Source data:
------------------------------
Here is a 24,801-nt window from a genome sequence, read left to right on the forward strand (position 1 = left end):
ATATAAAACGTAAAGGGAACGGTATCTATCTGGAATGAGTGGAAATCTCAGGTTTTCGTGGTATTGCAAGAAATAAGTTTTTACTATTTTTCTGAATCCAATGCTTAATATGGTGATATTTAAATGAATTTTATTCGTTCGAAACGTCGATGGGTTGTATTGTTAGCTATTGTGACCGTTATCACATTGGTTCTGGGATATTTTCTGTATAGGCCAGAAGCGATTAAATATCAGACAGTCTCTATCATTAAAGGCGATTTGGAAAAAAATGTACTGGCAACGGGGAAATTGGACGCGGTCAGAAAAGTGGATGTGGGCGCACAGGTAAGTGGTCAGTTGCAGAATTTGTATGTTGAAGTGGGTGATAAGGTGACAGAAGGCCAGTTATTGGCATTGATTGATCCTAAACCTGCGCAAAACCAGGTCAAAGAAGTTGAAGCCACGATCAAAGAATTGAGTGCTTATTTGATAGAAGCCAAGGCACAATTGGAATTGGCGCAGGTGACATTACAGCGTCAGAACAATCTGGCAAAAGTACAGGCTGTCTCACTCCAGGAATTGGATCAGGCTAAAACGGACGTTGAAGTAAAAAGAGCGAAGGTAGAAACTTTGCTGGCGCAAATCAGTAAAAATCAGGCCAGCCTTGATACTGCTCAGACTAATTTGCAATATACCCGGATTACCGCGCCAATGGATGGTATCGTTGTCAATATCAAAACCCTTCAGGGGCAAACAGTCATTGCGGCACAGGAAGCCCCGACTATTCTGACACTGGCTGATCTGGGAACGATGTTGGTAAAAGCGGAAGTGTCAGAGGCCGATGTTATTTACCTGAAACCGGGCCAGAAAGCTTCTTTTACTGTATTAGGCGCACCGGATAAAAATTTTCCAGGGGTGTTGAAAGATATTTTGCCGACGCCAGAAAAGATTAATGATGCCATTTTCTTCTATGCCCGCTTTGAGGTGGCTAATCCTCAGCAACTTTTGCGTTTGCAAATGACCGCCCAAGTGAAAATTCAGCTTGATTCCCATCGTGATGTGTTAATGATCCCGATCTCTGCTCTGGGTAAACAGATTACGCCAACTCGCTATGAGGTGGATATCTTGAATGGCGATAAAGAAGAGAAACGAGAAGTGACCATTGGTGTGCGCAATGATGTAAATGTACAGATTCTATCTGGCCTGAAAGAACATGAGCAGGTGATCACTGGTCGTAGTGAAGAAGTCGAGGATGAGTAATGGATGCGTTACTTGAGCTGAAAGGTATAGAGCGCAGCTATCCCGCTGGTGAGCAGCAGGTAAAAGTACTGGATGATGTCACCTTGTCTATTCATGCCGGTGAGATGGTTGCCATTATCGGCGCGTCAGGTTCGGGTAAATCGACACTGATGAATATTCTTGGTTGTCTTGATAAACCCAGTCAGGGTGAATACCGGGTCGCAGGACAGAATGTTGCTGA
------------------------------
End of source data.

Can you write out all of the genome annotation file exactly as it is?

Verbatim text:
Here is a 24,801-nt window from a genome sequence, read left to right on the forward strand (position 1 = left end):
ATATAAAACGTAAAGGGAACGGTATCTATCTGGAATGAGTGGAAATCTCAGGTTTTCGTGGTATTGCAAGAAATAAGTTTTTACTATTTTTCTGAATCCAATGCTTAATATGGTGATATTTAAATGAATTTTATTCGTTCGAAACGTCGATGGGTTGTATTGTTAGCTATTGTGACCGTTATCACATTGGTTCTGGGATATTTTCTGTATAGGCCAGAAGCGATTAAATATCAGACAGTCTCTATCATTAAAGGCGATTTGGAAAAAAATGTACTGGCAACGGGGAAATTGGACGCGGTCAGAAAAGTGGATGTGGGCGCACAGGTAAGTGGTCAGTTGCAGAATTTGTATGTTGAAGTGGGTGATAAGGTGACAGAAGGCCAGTTATTGGCATTGATTGATCCTAAACCTGCGCAAAACCAGGTCAAAGAAGTTGAAGCCACGATCAAAGAATTGAGTGCTTATTTGATAGAAGCCAAGGCACAATTGGAATTGGCGCAGGTGACATTACAGCGTCAGAACAATCTGGCAAAAGTACAGGCTGTCTCACTCCAGGAATTGGATCAGGCTAAAACGGACGTTGAAGTAAAAAGAGCGAAGGTAGAAACTTTGCTGGCGCAAATCAGTAAAAATCAGGCCAGCCTTGATACTGCTCAGACTAATTTGCAATATACCCGGATTACCGCGCCAATGGATGGTATCGTTGTCAATATCAAAACCCTTCAGGGGCAAACAGTCATTGCGGCACAGGAAGCCCCGACTATTCTGACACTGGCTGATCTGGGAACGATGTTGGTAAAAGCGGAAGTGTCAGAGGCCGATGTTATTTACCTGAAACCGGGCCAGAAAGCTTCTTTTACTGTATTAGGCGCACCGGATAAAAATTTTCCAGGGGTGTTGAAAGATATTTTGCCGACGCCAGAAAAGATTAATGATGCCATTTTCTTCTATGCCCGCTTTGAGGTGGCTAATCCTCAGCAACTTTTGCGTTTGCAAATGACCGCCCAAGTGAAAATTCAGCTTGATTCCCATCGTGATGTGTTAATGATCCCGATCTCTGCTCTGGGTAAACAGATTACGCCAACTCGCTATGAGGTGGATATCTTGAATGGCGATAAAGAAGAGAAACGAGAAGTGACCATTGGTGTGCGCAATGATGTAAATGTACAGATTCTATCTGGCCTGAAAGAACATGAGCAGGTGATCACTGGTCGTAGTGAAGAAGTCGAGGATGAGTAATGGATGCGTTACTTGAGCTGAAAGGTATAGAGCGCAGCTATCCCGCTGGTGAGCAGCAGGTAAAAGTACTGGATGATGTCACCTTGTCTATTCATGCCGGTGAGATGGTTGCCATTATCGGCGCGTCAGGTTCGGGTAAATCGACACTGATGAATATTCTTGGTTGTCTTGATAAACCCAGTCAGGGTGAATACCGGGTCGCAGGACAGAATGTTGCTGA